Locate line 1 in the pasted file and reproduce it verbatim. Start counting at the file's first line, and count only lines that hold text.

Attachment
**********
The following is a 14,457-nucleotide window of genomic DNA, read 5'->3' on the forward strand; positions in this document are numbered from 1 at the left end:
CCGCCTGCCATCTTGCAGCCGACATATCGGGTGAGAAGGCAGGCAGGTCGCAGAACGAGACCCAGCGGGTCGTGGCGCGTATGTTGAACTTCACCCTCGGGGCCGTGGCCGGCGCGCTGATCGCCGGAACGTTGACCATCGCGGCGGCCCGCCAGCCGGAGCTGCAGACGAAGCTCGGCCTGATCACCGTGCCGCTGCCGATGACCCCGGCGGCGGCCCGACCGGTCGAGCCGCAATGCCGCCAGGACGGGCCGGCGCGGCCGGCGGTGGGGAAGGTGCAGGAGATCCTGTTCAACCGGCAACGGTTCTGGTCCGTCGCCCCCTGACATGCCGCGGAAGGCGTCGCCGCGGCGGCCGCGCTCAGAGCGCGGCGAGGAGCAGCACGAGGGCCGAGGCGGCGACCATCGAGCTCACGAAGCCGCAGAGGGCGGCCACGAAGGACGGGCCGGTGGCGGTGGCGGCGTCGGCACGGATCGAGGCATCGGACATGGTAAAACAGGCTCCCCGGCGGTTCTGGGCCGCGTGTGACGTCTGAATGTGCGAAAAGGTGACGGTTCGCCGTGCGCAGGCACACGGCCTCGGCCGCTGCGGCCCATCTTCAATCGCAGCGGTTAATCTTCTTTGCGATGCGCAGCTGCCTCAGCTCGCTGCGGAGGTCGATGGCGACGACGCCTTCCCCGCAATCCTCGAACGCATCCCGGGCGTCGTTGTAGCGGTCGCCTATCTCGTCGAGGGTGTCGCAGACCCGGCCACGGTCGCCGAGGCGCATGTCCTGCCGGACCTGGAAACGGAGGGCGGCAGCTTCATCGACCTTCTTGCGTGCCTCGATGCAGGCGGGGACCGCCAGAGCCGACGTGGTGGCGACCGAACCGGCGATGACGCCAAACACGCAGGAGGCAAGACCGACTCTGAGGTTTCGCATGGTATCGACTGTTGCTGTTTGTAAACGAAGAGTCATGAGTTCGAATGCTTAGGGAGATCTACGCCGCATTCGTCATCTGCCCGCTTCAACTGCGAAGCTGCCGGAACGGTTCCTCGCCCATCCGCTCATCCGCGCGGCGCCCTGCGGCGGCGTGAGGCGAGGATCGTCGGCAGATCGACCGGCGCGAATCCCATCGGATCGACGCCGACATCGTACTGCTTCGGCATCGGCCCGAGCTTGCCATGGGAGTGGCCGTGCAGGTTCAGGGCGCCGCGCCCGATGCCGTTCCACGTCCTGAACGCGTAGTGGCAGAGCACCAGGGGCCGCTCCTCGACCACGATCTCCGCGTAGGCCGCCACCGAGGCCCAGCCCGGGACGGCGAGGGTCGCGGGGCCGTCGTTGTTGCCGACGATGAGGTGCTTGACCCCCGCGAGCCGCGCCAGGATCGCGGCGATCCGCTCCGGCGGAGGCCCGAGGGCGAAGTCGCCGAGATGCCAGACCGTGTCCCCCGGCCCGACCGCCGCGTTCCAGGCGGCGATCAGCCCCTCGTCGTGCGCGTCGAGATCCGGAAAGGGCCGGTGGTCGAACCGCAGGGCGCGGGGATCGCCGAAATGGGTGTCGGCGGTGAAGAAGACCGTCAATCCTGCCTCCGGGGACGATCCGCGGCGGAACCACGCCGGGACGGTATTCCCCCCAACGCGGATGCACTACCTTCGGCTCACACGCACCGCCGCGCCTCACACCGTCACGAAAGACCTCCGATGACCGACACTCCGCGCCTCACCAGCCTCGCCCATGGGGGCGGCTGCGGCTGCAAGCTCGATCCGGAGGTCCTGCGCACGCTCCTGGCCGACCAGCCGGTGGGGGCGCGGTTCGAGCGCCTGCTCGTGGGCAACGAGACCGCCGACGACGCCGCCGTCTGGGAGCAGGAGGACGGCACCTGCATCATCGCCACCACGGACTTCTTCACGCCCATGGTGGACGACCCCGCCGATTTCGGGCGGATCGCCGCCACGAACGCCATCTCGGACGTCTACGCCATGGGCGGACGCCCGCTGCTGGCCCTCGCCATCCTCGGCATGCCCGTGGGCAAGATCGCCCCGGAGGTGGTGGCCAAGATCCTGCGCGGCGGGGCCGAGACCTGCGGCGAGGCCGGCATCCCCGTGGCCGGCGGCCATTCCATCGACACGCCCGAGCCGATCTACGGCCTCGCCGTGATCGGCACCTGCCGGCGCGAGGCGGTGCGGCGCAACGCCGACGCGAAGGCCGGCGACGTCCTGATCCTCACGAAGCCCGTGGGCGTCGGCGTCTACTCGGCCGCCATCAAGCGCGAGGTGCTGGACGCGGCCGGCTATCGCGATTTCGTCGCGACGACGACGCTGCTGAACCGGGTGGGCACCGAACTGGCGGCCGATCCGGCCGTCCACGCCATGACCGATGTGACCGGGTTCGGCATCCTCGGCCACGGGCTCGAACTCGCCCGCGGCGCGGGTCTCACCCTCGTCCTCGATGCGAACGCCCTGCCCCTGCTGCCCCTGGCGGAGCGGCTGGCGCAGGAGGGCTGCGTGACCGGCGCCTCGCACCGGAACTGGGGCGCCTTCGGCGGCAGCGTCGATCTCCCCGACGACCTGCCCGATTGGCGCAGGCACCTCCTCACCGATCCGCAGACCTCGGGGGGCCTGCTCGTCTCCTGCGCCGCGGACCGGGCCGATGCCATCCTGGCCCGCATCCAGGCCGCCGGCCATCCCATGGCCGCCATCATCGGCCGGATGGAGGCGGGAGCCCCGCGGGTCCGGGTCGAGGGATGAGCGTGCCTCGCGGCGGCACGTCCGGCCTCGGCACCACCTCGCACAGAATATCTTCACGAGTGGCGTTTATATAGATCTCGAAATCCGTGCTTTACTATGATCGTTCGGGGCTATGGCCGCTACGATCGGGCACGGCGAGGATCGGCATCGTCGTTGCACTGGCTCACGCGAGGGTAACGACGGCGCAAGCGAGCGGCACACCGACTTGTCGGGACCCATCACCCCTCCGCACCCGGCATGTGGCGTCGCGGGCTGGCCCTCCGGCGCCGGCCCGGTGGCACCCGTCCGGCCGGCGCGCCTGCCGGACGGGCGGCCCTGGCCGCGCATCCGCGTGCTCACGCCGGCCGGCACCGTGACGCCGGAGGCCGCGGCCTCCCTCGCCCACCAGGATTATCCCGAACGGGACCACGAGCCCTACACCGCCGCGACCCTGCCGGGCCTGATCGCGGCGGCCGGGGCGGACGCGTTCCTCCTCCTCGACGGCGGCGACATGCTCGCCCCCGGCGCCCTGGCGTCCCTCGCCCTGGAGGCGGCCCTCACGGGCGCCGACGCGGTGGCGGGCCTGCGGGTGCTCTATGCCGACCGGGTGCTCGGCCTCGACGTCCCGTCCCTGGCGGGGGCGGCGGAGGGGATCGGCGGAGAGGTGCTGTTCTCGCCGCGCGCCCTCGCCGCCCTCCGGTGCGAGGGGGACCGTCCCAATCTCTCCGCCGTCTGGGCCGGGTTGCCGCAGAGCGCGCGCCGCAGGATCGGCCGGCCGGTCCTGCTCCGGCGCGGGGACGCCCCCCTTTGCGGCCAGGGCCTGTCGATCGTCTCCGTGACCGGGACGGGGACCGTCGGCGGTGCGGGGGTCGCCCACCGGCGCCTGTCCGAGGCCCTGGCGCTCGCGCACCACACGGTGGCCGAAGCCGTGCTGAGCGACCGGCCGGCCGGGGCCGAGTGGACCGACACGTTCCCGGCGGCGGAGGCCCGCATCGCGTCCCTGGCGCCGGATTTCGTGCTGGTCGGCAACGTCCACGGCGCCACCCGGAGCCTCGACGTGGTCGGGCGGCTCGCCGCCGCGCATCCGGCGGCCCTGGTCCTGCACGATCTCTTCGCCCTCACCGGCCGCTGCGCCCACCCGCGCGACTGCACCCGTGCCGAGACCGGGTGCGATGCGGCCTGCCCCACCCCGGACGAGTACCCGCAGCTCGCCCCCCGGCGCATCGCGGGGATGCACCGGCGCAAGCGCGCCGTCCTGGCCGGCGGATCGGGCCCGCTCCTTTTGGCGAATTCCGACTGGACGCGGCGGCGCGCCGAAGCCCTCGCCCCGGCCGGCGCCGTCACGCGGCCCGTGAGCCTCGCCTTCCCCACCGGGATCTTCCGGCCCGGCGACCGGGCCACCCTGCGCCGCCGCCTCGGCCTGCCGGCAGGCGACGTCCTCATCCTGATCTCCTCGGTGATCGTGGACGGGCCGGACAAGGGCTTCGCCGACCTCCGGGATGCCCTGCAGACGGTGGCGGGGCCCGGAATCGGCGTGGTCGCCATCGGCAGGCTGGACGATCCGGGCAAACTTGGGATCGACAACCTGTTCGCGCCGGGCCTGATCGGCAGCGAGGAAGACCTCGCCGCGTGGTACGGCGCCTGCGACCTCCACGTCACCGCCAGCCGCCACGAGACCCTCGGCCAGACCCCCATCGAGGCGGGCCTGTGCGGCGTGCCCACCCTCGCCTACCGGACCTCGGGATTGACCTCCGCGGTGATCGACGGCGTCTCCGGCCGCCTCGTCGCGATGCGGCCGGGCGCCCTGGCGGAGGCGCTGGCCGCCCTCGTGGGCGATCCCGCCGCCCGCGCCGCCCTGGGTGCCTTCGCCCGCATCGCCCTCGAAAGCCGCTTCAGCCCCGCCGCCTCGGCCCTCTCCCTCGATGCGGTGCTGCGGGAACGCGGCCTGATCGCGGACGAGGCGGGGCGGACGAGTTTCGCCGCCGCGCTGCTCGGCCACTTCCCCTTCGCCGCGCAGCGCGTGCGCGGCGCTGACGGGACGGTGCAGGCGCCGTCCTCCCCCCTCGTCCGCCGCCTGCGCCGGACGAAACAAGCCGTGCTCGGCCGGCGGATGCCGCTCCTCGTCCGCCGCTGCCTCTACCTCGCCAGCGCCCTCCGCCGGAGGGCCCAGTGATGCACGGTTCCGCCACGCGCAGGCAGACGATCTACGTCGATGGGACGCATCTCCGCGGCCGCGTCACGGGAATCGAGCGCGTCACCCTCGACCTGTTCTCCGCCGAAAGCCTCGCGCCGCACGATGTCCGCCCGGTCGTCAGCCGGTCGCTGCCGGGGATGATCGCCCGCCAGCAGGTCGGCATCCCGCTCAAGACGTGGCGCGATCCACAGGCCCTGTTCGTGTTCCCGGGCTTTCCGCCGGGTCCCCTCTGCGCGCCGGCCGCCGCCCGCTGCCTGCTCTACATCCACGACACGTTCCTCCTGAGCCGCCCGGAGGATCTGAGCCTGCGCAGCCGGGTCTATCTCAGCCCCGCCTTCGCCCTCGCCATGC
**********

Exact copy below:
The following is a 14,457-nucleotide window of genomic DNA, read 5'->3' on the forward strand; positions in this document are numbered from 1 at the left end: